Let's get back to that early voter turnout for some dramatic evidence on how this election is a Senior Citizen affair. Hold on to your Sombrero. These numbers even shocked a couple of our Senator Alligators.

Of the 12,676 votes tallied, only 37 were cast by voters aged 18-20. Just 37! Only 272 votes have been cast by voters aged 21 to 29. And just 597 from voters between at the ages of 30 and 39 and 738 from the 40 to 49 group.

Now get ready for the Prune Juice jolt. Look at this, kids:

1,599 votes come from those aged 50 to 59; In the 60-69 bracket a whopping 4,001 votes came in, the highest of any age group. Not that the 70 to 79 year olds were far behind. They cast 3,814 ballots; in the 80-89 group, 169 had voted early and the Super Golden Oldies--those aged 90 to 99 cast 5 ballots.

And don't forget the Centenarians. Three voters aged 100 or over have voted. Hey, the Centenarians could beat out the 18-20 year olds. Take that, you young whippersnappers.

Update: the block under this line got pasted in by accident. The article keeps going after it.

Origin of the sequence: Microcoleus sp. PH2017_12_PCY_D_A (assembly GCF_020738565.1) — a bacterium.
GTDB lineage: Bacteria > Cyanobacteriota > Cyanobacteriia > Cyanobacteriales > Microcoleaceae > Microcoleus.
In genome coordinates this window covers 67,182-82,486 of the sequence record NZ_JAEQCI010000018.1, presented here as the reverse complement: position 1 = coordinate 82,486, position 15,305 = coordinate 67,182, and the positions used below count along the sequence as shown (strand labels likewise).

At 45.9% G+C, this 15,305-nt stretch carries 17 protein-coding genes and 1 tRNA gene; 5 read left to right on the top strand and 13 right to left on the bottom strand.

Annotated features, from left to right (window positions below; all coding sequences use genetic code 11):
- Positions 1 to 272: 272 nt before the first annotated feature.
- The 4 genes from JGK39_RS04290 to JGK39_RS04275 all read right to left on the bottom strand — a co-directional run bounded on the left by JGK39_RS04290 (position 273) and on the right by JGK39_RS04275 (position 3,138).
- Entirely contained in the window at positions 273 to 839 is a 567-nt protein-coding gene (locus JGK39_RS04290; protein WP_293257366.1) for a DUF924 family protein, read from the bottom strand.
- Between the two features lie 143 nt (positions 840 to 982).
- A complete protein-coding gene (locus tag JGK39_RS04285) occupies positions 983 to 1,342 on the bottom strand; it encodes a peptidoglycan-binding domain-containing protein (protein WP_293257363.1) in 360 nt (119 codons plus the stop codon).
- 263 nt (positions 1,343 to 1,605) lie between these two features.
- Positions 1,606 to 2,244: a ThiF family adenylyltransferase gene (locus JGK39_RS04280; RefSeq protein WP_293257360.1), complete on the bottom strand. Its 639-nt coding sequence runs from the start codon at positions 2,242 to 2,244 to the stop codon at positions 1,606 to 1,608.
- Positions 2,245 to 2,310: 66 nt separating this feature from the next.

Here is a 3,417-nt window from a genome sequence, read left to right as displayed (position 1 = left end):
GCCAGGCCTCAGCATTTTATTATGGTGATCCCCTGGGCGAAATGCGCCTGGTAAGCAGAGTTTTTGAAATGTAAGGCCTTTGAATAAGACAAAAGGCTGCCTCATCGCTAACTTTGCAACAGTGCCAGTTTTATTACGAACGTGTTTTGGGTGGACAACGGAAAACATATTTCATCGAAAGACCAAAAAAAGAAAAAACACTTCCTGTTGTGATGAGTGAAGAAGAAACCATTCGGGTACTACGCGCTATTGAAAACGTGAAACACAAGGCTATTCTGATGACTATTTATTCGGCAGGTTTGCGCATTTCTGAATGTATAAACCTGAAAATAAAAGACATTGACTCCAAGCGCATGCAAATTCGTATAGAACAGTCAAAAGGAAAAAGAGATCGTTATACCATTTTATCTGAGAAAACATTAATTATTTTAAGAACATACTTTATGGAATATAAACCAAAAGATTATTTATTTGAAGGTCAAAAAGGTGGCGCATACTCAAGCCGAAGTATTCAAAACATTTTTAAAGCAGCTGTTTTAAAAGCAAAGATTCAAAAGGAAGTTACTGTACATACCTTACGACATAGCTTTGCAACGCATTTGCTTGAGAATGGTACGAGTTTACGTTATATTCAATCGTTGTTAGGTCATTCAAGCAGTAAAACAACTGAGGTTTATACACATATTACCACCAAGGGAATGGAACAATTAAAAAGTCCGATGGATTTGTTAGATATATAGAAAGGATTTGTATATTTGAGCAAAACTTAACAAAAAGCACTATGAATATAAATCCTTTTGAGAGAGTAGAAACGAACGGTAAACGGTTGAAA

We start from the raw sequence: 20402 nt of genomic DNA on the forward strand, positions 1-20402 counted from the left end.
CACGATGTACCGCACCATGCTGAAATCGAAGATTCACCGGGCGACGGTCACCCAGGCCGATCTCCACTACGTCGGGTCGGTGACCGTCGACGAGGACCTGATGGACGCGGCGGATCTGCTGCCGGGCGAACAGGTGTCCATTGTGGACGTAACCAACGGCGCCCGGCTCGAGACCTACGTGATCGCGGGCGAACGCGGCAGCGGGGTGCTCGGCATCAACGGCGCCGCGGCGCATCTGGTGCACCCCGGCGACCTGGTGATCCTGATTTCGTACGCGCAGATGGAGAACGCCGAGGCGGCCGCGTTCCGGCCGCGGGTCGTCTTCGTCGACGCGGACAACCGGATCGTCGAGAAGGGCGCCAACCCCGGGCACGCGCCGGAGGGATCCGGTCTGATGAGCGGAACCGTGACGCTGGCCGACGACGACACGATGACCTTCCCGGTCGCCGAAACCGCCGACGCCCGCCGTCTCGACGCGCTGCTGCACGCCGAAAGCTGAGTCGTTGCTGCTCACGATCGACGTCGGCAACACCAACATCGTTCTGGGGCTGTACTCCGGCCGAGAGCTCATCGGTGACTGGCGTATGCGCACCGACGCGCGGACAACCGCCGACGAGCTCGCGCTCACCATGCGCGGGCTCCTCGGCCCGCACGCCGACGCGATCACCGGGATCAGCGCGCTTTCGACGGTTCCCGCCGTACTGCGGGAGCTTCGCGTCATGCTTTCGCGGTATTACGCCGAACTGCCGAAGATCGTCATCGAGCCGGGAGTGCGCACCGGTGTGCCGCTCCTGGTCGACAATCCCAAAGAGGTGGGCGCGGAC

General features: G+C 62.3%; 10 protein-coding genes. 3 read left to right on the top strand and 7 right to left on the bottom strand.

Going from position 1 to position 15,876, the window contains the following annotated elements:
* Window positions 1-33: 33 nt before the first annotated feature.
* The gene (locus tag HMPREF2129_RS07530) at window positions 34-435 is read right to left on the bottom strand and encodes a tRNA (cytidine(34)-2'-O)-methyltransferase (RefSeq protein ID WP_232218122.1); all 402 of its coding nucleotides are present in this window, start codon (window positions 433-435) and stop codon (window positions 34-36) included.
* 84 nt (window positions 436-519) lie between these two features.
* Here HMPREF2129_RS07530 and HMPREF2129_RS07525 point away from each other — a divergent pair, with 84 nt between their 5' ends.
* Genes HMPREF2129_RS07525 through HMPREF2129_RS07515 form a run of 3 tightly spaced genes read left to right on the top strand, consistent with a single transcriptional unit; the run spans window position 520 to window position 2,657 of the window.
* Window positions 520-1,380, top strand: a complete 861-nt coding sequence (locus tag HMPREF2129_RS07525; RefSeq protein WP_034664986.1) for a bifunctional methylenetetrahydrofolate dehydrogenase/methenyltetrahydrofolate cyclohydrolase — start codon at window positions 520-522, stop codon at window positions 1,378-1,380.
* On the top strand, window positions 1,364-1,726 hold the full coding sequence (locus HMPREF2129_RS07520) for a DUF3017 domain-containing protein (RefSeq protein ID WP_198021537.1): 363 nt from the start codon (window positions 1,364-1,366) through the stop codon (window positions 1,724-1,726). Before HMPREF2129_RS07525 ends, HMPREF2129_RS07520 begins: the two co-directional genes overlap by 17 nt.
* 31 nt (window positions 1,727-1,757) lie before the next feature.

Abraham adds this note:

60-79 year old early voting female Democrats are the largest demographic group responsible for 18.6% of the absentee and early voters. As for party breakdown, Republicans and Democrats performed nearly equal this week; slightly shifting the total turnout from the Democrats to the Republicans by 2%.

By our count, nearly 74 percent of the vote cast thus far is from voters over the age of 60. Now, that should come down when the Election Day vote is cast with more working class Democrats taking part, but without a doubt electing a mayor continues to be the province of the grey-haired set. With that comes a somewhat more conservative electorate.


Mayor Berry leaves office as every other mayor in modern city history--he is deeply unpopular. Only 34 percent of the likely voters in this year's election approve of his job performance and 54 percent disapprove.

The voters polled by the ABQ Journal take part in city elections. That's the best possible electorate for Berry, who will finish his second four year term December 1. If the poll was of only registered voters, or of voters who cast ballots only in general elections, Republican Berry's approval could be below 30 percent.

We'll get around to writing Berry's political obituary, but right now we have too much live action to cover.

This is the home of New Mexico politics.